I really think that it depends on the environment and the industry. Some industries are more accepting than others. For example, your more traditional industries like banking, it is harder to pull off non 'mainstream' appearance, whereas in the tech industry, it's more acceptable. Additionally, it also depends on the position one holds and how high in demand it is, for example, I see more specialized physicians sporting their dreads and naturals because anesthesiologist, cardiothorasic surgeons are hard to come by. If one is in a high visibility position, EVP, Sr. EVP, etc, it's harder to sport your natural, you gotta be the best in that field or be in a more permissive field. Sales positions almost definitely keeps you from sporting 'ethinic' looks, unless of course, that's what you're selling. If one is in sales, you're selling your company first, then the product or the services, so you always have to dress 'acceptable' as you can walk into any business and it's always best to play it safe.
All in all though, I think it's changing, more women are starting to embrace their naturalness so to speak, each person having their personal reasons for doing so, hence, I think the change is emminent, though it will be gradual.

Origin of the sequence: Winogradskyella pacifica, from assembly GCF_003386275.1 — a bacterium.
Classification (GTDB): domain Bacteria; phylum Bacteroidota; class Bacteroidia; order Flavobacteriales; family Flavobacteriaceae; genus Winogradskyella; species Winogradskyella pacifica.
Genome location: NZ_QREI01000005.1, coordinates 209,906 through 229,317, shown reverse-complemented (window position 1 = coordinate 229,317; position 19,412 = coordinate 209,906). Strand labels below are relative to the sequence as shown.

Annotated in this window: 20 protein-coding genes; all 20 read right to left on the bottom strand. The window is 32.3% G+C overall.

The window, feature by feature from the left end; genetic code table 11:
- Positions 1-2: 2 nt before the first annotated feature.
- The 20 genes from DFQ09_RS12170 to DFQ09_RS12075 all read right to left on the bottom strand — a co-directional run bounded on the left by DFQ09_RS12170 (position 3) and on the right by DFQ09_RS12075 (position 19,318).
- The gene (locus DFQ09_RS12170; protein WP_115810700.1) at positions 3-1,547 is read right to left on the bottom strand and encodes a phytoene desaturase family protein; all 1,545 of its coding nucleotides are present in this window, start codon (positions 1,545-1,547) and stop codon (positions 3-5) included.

But I've heard that racism is more prevalent in the UK than here.
In the UK, there are a lot more naturals, TV presenters with locs etc. They are a lot more accepting. I've been natural for almost ten years now and loc'd for almost three and it's never an issue. In fact the people that have issues with it are my fellow naija women...they will definitely turn you into a 'Natural Nazi' if you're not careful...the way they treat you because you're hair is not 'done'. The dirty looks they give when you go into a salon to 'do' your hair; the adding on of an extra £20-30 to have your hair in braids because 'your hair is too 'tik' '
There's a saying in Igbo - onye mee onwe ya nkilinka akwa, ewelu gi ficha ani - 'if you make yourself a rag, dem go use you clean ground.
Sure, there will always be people asking you 'when you're going to 'do' your hair'? 'Are you going to 'relaz' it?' but I usually reply gracefully, 'My hair is done' and it pretty much shuts them up (Incidentally, they are always Nigerian) Oyibo people want my hair like no man's business...my daughter's afro even more. She had to stop taking it to school as she was late to her classes 'cuz everyone wanted to touch it (teachers included) as she walked along the corridor.
The racism in the UK is a lot more subtle but I don't live in the States so I couldn't tell you if it's more or just different.
Gabrielle is a star that will inspire a lot more young people of African descent to take on sports that are usually seen as 'traditionally white' and that's all the counts. If people want to have hemarrhoids for her hair...they are more than welcome.